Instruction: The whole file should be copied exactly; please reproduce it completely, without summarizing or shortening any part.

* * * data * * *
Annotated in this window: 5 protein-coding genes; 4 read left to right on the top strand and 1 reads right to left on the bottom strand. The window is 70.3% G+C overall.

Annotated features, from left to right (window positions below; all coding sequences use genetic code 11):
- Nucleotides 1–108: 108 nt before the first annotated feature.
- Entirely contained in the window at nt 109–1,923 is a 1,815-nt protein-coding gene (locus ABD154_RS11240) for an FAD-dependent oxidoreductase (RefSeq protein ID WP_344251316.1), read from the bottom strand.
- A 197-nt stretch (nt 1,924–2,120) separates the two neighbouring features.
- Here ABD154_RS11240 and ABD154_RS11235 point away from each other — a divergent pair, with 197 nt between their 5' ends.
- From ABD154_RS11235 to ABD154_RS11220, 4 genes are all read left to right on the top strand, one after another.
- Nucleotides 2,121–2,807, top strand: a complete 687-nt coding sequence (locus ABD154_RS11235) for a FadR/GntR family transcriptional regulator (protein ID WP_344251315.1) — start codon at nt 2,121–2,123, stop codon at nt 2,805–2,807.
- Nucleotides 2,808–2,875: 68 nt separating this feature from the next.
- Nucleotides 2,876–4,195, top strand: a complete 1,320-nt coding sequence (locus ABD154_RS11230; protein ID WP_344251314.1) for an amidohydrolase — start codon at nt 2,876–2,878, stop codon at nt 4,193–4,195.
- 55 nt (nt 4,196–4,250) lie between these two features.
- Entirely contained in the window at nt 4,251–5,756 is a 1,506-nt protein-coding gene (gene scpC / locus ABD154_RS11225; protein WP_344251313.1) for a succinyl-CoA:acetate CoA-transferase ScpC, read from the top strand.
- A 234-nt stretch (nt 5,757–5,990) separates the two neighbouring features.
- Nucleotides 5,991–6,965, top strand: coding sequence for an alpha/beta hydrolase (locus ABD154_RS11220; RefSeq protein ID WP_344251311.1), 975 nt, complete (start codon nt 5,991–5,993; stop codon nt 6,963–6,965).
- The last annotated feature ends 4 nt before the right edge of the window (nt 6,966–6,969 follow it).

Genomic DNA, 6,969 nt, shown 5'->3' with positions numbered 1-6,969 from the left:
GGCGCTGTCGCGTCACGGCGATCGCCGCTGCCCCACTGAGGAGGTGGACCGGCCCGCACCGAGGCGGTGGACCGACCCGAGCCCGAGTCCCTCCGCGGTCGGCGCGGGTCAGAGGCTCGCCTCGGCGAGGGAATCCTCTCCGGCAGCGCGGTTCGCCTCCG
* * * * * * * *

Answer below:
Annotated in this window: 5 protein-coding genes; 4 read left to right on the top strand and 1 reads right to left on the bottom strand. The window is 70.3% G+C overall.

Annotated features, from left to right (window positions below; all coding sequences use genetic code 11):
- Nucleotides 1–108: 108 nt before the first annotated feature.
- Entirely contained in the window at nt 109–1,923 is a 1,815-nt protein-coding gene (locus ABD154_RS11240) for an FAD-dependent oxidoreductase (RefSeq protein ID WP_344251316.1), read from the bottom strand.
- A 197-nt stretch (nt 1,924–2,120) separates the two neighbouring features.
- Here ABD154_RS11240 and ABD154_RS11235 point away from each other — a divergent pair, with 197 nt between their 5' ends.
- From ABD154_RS11235 to ABD154_RS11220, 4 genes are all read left to right on the top strand, one after another.
- Nucleotides 2,121–2,807, top strand: a complete 687-nt coding sequence (locus ABD154_RS11235) for a FadR/GntR family transcriptional regulator (protein ID WP_344251315.1) — start codon at nt 2,121–2,123, stop codon at nt 2,805–2,807.
- Nucleotides 2,808–2,875: 68 nt separating this feature from the next.
- Nucleotides 2,876–4,195, top strand: a complete 1,320-nt coding sequence (locus ABD154_RS11230; protein ID WP_344251314.1) for an amidohydrolase — start codon at nt 2,876–2,878, stop codon at nt 4,193–4,195.
- 55 nt (nt 4,196–4,250) lie between these two features.
- Entirely contained in the window at nt 4,251–5,756 is a 1,506-nt protein-coding gene (gene scpC / locus ABD154_RS11225; protein WP_344251313.1) for a succinyl-CoA:acetate CoA-transferase ScpC, read from the top strand.
- A 234-nt stretch (nt 5,757–5,990) separates the two neighbouring features.
- Nucleotides 5,991–6,965, top strand: coding sequence for an alpha/beta hydrolase (locus ABD154_RS11220; RefSeq protein ID WP_344251311.1), 975 nt, complete (start codon nt 5,991–5,993; stop codon nt 6,963–6,965).
- The last annotated feature ends 4 nt before the right edge of the window (nt 6,966–6,969 follow it).

Genomic DNA, 6,969 nt, shown 5'->3' with positions numbered 1-6,969 from the left:
GGCGCTGTCGCGTCACGGCGATCGCCGCTGCCCCACTGAGGAGGTGGACCGGCCCGCACCGAGGCGGTGGACCGACCCGAGCCCGAGTCCCTCCGCGGTCGGCGCGGGTCAGAGGCTCGCCTCGGCGAGGGAATCCTCTCCGGCAGCGCGGTTCGCCTCCG